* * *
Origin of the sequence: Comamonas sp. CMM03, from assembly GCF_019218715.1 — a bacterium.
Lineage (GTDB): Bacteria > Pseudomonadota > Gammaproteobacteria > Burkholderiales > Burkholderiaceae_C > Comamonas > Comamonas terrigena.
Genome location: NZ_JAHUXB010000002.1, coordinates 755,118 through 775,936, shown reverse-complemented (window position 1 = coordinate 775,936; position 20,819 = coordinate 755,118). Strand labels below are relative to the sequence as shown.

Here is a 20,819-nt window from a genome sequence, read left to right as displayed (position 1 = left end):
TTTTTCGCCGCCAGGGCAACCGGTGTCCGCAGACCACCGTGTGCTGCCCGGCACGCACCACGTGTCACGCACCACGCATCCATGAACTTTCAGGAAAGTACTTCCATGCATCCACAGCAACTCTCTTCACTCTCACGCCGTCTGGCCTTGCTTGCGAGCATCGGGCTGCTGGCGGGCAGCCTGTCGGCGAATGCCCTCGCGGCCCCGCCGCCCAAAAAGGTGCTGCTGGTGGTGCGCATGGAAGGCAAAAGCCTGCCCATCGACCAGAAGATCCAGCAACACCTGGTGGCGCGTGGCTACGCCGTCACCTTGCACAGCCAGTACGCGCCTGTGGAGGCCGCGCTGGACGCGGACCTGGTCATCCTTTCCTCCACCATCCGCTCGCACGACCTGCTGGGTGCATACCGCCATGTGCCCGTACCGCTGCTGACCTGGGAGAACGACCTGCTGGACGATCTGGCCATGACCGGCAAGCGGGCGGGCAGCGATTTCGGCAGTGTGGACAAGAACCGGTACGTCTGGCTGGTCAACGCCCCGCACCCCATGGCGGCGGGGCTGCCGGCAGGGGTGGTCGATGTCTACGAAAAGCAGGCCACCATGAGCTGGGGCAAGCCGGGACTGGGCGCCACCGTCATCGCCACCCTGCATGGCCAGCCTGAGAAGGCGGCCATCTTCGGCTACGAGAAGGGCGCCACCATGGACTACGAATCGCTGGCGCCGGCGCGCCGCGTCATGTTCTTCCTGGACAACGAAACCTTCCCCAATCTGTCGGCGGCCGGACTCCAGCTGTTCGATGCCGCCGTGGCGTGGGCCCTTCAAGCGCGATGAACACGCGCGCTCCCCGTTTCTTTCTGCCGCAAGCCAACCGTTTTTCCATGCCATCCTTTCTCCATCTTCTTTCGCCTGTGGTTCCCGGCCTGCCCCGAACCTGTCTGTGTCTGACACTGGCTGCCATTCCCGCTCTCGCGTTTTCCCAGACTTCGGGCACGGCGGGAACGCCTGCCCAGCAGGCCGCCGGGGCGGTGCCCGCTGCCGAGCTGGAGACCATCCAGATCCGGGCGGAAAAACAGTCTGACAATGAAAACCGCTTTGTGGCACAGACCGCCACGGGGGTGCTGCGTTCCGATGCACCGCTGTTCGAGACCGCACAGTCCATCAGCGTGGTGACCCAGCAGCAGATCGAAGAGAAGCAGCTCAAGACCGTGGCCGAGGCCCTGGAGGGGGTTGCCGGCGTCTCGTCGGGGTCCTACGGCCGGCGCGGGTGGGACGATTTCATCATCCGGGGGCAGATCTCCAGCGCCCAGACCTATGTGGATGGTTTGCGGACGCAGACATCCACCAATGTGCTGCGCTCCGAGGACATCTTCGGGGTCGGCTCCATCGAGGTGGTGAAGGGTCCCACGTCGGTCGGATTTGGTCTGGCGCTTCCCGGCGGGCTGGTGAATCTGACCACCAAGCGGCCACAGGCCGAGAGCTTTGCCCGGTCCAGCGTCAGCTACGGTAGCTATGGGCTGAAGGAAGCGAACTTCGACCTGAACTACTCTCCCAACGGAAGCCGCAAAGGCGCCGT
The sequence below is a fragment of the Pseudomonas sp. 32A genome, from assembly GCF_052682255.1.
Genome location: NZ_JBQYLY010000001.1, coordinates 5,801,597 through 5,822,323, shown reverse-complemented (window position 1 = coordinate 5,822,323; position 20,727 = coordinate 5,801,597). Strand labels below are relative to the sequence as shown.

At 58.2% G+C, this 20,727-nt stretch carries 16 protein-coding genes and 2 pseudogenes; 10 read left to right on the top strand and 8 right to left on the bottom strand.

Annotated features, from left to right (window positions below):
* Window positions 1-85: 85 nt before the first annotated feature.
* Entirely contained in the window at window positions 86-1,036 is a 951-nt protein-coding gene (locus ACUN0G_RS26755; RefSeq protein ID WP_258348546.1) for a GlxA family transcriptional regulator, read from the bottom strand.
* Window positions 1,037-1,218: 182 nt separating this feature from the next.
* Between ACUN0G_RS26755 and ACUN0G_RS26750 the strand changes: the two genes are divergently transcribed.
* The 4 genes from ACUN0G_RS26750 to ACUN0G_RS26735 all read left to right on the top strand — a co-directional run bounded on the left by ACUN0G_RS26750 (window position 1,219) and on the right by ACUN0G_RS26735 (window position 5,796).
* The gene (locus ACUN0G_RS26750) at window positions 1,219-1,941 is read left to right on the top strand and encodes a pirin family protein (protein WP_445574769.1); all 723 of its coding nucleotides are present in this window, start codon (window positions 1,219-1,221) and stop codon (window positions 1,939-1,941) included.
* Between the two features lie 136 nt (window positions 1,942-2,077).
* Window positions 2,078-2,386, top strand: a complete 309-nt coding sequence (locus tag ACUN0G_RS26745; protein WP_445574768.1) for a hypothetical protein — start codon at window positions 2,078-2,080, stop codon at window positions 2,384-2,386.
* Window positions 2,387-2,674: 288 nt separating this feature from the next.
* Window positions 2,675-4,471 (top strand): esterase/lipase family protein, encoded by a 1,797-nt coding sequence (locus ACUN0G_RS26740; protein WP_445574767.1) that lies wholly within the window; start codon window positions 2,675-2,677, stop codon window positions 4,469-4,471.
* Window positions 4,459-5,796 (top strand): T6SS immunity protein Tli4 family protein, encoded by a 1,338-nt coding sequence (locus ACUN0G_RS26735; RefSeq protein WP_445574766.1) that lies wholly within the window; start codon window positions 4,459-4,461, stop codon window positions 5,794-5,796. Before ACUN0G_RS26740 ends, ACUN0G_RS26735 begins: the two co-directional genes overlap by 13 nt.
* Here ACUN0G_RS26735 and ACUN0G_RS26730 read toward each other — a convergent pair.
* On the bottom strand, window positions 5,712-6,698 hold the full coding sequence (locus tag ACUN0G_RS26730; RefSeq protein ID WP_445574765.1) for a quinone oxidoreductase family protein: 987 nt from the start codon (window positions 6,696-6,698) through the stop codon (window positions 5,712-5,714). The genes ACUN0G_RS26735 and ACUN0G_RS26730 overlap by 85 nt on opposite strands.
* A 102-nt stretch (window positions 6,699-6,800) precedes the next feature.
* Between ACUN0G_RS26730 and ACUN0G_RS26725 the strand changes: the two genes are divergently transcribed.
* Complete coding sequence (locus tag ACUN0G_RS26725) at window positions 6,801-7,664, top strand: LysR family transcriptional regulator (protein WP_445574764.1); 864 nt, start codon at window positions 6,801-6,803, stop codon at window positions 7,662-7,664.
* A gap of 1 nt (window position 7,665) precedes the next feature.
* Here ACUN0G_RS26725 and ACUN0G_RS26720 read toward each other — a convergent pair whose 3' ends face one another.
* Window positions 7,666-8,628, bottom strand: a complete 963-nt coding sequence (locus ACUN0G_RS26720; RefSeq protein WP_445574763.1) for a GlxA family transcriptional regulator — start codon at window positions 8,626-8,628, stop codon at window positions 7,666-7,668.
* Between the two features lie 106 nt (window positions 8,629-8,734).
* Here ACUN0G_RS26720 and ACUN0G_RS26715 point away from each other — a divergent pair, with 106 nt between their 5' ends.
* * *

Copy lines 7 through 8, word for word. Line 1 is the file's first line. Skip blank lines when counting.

Genome location: NZ_JBQYLY010000001.1, coordinates 5,801,597 through 5,822,323, shown reverse-complemented (window position 1 = coordinate 5,822,323; position 20,727 = coordinate 5,801,597). Strand labels below are relative to the sequence as shown.

At 58.2% G+C, this 20,727-nt stretch carries 16 protein-coding genes and 2 pseudogenes; 10 read left to right on the top strand and 8 right to left on the bottom strand.